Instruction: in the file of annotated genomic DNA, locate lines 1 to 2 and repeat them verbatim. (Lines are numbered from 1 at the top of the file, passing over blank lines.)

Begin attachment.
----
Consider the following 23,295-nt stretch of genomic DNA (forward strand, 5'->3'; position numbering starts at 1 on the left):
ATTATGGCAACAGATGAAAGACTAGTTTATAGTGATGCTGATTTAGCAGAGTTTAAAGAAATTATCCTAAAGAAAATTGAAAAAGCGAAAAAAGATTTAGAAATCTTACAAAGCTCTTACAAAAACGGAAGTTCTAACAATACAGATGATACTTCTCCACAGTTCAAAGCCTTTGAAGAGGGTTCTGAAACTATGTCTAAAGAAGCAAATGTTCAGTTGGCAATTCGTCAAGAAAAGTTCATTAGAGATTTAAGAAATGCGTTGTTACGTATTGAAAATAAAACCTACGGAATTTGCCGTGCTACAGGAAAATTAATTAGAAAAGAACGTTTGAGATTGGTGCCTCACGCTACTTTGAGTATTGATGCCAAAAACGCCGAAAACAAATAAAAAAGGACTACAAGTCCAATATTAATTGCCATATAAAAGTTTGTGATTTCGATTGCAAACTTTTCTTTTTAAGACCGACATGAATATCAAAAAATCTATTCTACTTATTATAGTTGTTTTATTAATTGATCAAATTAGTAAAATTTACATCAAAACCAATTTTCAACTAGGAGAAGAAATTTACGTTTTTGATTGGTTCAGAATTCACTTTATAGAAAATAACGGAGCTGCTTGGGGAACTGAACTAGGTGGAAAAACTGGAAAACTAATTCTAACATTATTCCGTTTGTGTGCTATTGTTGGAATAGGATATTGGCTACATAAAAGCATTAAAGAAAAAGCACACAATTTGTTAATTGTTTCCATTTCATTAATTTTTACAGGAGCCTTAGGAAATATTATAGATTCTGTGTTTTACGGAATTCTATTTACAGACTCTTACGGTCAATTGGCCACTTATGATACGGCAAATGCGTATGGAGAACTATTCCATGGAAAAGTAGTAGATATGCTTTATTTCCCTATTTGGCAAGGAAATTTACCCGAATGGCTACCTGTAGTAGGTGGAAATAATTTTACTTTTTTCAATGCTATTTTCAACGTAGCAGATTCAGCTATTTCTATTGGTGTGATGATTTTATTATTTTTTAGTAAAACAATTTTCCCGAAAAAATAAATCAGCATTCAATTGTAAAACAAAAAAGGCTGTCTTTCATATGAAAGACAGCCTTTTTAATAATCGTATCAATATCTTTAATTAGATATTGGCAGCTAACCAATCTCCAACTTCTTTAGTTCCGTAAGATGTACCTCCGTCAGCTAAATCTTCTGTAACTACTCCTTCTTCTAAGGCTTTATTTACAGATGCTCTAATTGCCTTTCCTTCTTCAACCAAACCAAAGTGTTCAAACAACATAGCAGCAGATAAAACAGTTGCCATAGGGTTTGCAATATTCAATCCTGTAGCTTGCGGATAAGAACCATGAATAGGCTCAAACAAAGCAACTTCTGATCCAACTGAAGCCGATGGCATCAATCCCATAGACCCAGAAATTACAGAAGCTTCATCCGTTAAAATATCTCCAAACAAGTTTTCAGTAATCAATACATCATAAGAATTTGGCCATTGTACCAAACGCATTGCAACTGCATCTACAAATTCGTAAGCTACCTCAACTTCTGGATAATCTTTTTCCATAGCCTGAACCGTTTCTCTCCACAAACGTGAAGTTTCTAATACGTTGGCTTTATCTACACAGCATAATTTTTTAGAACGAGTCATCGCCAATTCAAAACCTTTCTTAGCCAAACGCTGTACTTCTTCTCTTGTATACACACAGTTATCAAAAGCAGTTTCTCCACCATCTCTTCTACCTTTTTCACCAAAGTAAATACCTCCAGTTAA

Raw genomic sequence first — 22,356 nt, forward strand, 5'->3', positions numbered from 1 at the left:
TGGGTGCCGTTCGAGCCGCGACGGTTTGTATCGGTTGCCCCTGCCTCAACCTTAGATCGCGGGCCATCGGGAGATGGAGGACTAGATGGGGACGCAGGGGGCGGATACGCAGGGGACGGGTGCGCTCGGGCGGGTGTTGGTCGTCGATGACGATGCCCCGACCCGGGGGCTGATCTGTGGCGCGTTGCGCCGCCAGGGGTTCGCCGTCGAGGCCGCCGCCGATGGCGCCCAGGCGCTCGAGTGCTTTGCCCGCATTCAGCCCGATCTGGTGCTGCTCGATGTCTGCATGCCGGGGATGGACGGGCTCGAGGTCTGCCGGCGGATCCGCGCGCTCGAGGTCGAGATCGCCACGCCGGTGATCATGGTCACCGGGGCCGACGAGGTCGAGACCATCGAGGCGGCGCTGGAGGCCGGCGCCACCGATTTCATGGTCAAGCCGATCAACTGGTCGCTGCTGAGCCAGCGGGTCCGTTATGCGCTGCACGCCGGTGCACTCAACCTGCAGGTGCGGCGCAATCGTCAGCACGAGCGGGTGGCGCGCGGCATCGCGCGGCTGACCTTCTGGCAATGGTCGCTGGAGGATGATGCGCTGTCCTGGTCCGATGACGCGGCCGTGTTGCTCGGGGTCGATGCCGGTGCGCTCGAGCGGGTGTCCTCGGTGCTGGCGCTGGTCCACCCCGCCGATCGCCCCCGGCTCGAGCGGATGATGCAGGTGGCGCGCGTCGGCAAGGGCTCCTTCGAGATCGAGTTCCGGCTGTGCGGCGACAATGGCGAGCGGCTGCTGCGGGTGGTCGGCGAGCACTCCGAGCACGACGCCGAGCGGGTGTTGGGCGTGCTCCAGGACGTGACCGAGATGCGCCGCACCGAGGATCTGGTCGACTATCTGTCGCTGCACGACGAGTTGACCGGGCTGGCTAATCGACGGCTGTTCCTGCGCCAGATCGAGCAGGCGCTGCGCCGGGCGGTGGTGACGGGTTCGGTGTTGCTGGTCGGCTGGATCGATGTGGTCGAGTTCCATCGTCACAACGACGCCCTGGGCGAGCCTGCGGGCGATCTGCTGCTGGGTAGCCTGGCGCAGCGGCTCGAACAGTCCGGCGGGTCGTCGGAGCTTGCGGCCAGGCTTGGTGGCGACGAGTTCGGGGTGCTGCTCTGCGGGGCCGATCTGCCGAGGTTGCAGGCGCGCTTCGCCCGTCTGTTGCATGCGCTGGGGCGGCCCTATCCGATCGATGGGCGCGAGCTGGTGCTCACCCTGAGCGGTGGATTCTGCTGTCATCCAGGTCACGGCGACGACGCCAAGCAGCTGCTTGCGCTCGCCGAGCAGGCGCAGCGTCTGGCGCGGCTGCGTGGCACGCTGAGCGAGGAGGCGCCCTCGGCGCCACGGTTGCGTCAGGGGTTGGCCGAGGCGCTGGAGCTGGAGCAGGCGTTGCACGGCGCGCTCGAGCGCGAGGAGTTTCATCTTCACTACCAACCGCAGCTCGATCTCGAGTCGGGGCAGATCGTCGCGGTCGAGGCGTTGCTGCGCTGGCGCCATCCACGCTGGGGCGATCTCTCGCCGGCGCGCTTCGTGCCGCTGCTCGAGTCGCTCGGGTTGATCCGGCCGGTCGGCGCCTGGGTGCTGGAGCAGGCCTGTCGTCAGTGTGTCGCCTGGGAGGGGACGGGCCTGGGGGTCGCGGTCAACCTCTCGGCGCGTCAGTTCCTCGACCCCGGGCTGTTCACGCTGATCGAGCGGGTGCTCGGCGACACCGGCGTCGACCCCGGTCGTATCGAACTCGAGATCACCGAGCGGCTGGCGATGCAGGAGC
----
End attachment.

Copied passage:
Consider the following 23,295-nt stretch of genomic DNA (forward strand, 5'->3'; position numbering starts at 1 on the left):
ATTATGGCAACAGATGAAAGACTAGTTTATAGTGATGCTGATTTAGCAGAGTTTAAAGAAATTATCCTAAAGAAAATTGAAAAAGCGAAAAAAGATTTAGAAATCTTACAAAGCTCTTACAAAAACGGAAGTTCTAACAATACAGATGATACTTCTCCACAGTTCAAAGCCTTTGAAGAGGGTTCTGAAACTATGTCTAAAGAAGCAAATGTTCAGTTGGCAATTCGTCAAGAAAAGTTCATTAGAGATTTAAGAAATGCGTTGTTACGTATTGAAAATAAAACCTACGGAATTTGCCGTGCTACAGGAAAATTAATTAGAAAAGAACGTTTGAGATTGGTGCCTCACGCTACTTTGAGTATTGATGCCAAAAACGCCGAAAACAAATAAAAAAGGACTACAAGTCCAATATTAATTGCCATATAAAAGTTTGTGATTTCGATTGCAAACTTTTCTTTTTAAGACCGACATGAATATCAAAAAATCTATTCTACTTATTATAGTTGTTTTATTAATTGATCAAATTAGTAAAATTTACATCAAAACCAATTTTCAACTAGGAGAAGAAATTTACGTTTTTGATTGGTTCAGAATTCACTTTATAGAAAATAACGGAGCTGCTTGGGGAACTGAACTAGGTGGAAAAACTGGAAAACTAATTCTAACATTATTCCGTTTGTGTGCTATTGTTGGAATAGGATATTGGCTACATAAAAGCATTAAAGAAAAAGCACACAATTTGTTAATTGTTTCCATTTCATTAATTTTTACAGGAGCCTTAGGAAATATTATAGATTCTGTGTTTTACGGAATTCTATTTACAGACTCTTACGGTCAATTGGCCACTTATGATACGGCAAATGCGTATGGAGAACTATTCCATGGAAAAGTAGTAGATATGCTTTATTTCCCTATTTGGCAAGGAAATTTACCCGAATGGCTACCTGTAGTAGGTGGAAATAATTTTACTTTTTTCAATGCTATTTTCAACGTAGCAGATTCAGCTATTTCTATTGGTGTGATGATTTTATTATTTTTTAGTAAAACAATTTTCCCGAAAAAATAAATCAGCATTCAATTGTAAAACAAAAAAGGCTGTCTTTCATATGAAAGACAGCCTTTTTAATAATCGTATCAATATCTTTAATTAGATATTGGCAGCTAACCAATCTCCAACTTCTTTAGTTCCGTAAGATGTACCTCCGTCAGCTAAATCTTCTGTAACTACTCCTTCTTCTAAGGCTTTATTTACAGATGCTCTAATTGCCTTTCCTTCTTCAACCAAACCAAAGTGTTCAAACAACATAGCAGCAGATAAAACAGTTGCCATAGGGTTTGCAATATTCAATCCTGTAGCTTGCGGATAAGAACCATGAATAGGCTCAAACAAAGCAACTTCTGATCCAACTGAAGCCGATGGCATCAATCCCATAGACCCAGAAATTACAGAAGCTTCATCCGTTAAAATATCTCCAAACAAGTTTTCAGTAATCAATACATCATAAGAATTTGGCCATTGTACCAAACGCATTGCAACTGCATCTACAAATTCGTAAGCTACCTCAACTTCTGGATAATCTTTTTCCATAGCCTGAACCGTTTCTCTCCACAAACGTGAAGTTTCTAATACGTTGGCTTTATCTACACAGCATAATTTTTTAGAACGAGTCATCGCCAATTCAAAACCTTTCTTAGCCAAACGCTGTACTTCTTCTCTTGTATACACACAGTTATCAAAAGCAGTTTCTCCACCATCTCTTCTACCTTTTTCACCAAAGTAAATACCTCCAGTTAA